TREMONT, Pa. -- Areas in the coal regions of Pennsylvania are coming together to discuss climate change after they've seen their communities crushed by severe weather.
Pictures and videos from Tremont last week show hard, driving rain once again hitting this borough of fewer than 2,000 people -- a sight that's become all too familiar for this community after floodwaters tore through this area last summer.
"Every other day as the water comes down an inch or so within the hour, we've got flooded streets, very irate residents, and it's just been filled with frustrations," said Tremont Mayor Ricky Ney.
To come up with a solution to improve things, Tremont recently passed a resolution supporting federal climate action by urging Congress to enact the Energy Innovation and Carbon Dividend Act, also known as HR 763. The bill currently in the House would put a fee on carbon to encourage clean energy technologies.
"There is climate that is changing. The weather pattern is changing. The storms are getting worse, more tornadoes. What exactly is causing that? Some of the literature people use is Mother Nature, but Mother Nature has been here before all of us were born," said the mayor.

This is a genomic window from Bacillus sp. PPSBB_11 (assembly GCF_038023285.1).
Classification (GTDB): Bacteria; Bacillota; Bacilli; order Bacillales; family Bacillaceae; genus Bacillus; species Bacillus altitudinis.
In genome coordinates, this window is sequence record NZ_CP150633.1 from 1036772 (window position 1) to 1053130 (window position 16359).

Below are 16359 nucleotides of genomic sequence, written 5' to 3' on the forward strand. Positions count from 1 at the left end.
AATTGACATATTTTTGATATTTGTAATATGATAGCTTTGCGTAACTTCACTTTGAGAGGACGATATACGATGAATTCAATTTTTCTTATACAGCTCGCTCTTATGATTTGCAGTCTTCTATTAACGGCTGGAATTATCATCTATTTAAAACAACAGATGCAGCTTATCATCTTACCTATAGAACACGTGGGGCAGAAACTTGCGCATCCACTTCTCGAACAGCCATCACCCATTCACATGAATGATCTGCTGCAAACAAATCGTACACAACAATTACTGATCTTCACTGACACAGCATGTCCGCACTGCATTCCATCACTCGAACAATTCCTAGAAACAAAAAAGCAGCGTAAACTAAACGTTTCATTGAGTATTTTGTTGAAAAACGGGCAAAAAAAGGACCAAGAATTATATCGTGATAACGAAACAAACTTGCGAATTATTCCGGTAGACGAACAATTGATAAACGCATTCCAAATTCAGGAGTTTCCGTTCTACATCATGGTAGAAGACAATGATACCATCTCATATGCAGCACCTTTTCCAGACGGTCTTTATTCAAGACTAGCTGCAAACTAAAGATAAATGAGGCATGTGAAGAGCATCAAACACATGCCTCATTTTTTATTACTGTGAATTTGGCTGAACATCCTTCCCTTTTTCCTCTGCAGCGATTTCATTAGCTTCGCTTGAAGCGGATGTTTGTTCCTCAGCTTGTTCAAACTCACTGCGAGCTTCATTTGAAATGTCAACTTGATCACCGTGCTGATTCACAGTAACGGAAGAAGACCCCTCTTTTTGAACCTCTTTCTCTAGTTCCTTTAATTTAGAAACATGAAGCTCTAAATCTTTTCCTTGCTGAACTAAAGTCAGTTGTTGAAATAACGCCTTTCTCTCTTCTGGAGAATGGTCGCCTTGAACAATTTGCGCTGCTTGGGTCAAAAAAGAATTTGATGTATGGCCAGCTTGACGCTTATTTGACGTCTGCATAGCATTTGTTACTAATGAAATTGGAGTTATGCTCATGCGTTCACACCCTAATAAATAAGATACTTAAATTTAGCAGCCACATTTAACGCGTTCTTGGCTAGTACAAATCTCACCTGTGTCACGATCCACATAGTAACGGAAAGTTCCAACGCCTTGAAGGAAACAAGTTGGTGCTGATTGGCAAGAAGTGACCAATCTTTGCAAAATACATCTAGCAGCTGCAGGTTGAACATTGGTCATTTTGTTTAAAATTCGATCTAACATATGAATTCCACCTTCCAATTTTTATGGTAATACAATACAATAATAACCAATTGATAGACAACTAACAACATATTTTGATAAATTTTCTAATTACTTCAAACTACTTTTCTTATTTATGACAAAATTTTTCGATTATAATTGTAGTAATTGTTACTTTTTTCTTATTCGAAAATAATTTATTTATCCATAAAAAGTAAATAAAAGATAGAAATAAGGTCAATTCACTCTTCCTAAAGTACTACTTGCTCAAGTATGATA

There are statistics that support part of that. 2018 was the wettest year on record in Pennsylvania, according to the National Weather Service
Leah Zerbe helps lead the newly formed Pottsville chapter of Citizens Climate Lobby, a grassroots organization whose focus is supporting legislation, such as HR 763, that will address climate change. Even in the coal region, this chapter already has 150 members.
"What we're seeing in this area with all of the flooding is: we are just not going to be divided by partisan politics and games anymore. What we're seeing at our meetings are Democrats and Republicans coming together to make meaningful change, because it's no way to live the way things are going on here," Zerbe said.
The Citizens Climate Lobby Pottsville chapter has a meeting Monday at the Pottsville Free Library at 6:30 p.m.